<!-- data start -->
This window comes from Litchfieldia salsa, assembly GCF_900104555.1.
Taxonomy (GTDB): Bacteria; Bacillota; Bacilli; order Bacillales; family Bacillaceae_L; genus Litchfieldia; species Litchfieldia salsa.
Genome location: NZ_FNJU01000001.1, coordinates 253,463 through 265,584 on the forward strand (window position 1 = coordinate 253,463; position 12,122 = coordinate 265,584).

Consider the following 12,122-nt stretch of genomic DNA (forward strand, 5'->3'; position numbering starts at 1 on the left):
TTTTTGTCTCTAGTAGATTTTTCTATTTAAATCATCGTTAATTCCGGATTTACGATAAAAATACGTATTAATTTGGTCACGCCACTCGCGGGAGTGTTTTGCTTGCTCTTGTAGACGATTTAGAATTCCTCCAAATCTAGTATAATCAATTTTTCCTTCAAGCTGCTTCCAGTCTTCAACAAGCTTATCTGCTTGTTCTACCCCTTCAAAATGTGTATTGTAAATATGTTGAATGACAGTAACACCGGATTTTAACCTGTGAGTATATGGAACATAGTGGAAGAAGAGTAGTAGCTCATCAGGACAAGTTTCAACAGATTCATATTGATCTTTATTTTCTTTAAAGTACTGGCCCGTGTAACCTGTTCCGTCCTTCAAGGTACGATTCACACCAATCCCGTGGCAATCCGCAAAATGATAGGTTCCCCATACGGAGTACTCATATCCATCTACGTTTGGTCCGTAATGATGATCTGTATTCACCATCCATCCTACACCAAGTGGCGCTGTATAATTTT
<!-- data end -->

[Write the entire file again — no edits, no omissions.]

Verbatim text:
This window comes from Litchfieldia salsa, assembly GCF_900104555.1.
Taxonomy (GTDB): Bacteria; Bacillota; Bacilli; order Bacillales; family Bacillaceae_L; genus Litchfieldia; species Litchfieldia salsa.
Genome location: NZ_FNJU01000001.1, coordinates 253,463 through 265,584 on the forward strand (window position 1 = coordinate 253,463; position 12,122 = coordinate 265,584).

Consider the following 12,122-nt stretch of genomic DNA (forward strand, 5'->3'; position numbering starts at 1 on the left):
TTTTTGTCTCTAGTAGATTTTTCTATTTAAATCATCGTTAATTCCGGATTTACGATAAAAATACGTATTAATTTGGTCACGCCACTCGCGGGAGTGTTTTGCTTGCTCTTGTAGACGATTTAGAATTCCTCCAAATCTAGTATAATCAATTTTTCCTTCAAGCTGCTTCCAGTCTTCAACAAGCTTATCTGCTTGTTCTACCCCTTCAAAATGTGTATTGTAAATATGTTGAATGACAGTAACACCGGATTTTAACCTGTGAGTATATGGAACATAGTGGAAGAAGAGTAGTAGCTCATCAGGACAAGTTTCAACAGATTCATATTGATCTTTATTTTCTTTAAAGTACTGGCCCGTGTAACCTGTTCCGTCCTTCAAGGTACGATTCACACCAATCCCGTGGCAATCCGCAAAATGATAGGTTCCCCATACGGAGTACTCATATCCATCTACGTTTGGTCCGTAATGATGATCTGTATTCACCATCCATCCTACACCAAGTGGCGCTGTATAATTTT